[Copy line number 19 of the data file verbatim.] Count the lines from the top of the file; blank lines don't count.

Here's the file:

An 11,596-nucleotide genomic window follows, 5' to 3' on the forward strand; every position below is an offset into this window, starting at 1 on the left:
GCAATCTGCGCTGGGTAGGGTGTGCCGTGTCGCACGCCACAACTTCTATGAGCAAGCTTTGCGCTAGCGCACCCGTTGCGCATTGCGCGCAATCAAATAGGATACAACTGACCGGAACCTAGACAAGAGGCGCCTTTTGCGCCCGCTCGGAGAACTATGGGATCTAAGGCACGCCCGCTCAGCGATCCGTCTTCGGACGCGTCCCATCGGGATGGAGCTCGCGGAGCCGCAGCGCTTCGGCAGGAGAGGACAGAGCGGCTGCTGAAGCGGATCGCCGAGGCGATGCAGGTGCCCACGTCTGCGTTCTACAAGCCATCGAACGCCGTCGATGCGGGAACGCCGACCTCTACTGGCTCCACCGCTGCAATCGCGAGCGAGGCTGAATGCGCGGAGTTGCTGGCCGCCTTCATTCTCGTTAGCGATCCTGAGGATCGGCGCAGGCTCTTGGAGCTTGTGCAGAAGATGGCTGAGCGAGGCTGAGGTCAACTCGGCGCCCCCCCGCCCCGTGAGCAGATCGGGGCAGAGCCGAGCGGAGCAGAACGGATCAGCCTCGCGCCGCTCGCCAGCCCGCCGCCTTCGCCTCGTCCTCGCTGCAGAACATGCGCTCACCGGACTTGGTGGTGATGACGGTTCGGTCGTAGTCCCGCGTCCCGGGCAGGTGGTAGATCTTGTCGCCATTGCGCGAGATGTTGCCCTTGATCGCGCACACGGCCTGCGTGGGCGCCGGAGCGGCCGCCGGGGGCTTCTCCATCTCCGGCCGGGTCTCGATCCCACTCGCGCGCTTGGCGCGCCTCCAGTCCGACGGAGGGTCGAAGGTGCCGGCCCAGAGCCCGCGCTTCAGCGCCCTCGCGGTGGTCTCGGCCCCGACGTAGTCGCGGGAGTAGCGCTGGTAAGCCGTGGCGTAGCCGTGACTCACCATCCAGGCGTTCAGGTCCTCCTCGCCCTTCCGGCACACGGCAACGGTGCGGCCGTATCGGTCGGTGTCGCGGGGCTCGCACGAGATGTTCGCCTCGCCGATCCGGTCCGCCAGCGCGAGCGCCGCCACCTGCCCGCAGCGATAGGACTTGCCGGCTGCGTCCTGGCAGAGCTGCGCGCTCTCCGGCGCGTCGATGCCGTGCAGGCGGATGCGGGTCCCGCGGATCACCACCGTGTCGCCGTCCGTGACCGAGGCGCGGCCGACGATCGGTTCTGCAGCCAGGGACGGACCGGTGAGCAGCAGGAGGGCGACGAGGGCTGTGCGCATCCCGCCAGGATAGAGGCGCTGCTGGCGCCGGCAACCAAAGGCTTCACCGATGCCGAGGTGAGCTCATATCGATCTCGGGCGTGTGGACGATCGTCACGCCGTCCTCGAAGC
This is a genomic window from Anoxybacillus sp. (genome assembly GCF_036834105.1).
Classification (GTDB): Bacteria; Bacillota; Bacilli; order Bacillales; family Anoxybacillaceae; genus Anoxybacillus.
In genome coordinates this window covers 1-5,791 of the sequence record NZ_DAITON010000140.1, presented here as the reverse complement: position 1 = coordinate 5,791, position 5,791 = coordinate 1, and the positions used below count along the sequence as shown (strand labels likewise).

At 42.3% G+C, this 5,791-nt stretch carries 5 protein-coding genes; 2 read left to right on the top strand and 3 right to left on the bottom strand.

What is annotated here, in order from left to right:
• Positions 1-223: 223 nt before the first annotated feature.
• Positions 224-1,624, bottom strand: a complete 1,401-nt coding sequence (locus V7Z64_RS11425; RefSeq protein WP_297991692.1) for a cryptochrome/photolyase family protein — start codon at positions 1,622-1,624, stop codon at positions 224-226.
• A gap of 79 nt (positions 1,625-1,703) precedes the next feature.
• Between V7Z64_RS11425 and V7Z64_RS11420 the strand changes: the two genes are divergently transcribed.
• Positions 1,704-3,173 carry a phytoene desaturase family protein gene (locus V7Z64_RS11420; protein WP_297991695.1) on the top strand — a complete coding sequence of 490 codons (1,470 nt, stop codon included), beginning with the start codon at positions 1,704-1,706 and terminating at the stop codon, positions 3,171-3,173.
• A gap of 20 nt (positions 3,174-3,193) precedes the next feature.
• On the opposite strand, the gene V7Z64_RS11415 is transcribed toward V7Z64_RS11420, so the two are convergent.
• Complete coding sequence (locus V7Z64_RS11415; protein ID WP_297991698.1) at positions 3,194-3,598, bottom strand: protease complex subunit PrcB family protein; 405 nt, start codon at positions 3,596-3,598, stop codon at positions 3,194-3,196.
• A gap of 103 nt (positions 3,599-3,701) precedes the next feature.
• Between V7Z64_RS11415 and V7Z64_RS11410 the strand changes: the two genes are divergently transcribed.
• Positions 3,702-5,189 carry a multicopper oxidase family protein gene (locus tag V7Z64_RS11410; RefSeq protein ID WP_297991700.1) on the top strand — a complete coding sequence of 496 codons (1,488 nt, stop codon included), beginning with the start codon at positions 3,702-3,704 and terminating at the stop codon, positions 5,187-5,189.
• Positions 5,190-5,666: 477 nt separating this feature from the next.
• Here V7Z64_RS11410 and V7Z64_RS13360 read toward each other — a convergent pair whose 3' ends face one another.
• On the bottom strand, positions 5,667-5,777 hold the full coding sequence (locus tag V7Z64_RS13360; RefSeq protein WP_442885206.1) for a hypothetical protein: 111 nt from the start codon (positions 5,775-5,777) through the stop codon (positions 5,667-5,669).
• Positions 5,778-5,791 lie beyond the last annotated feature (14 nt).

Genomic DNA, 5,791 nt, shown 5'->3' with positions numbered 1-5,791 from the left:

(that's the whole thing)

• Positions 5,190-5,666: 477 nt separating this feature from the next.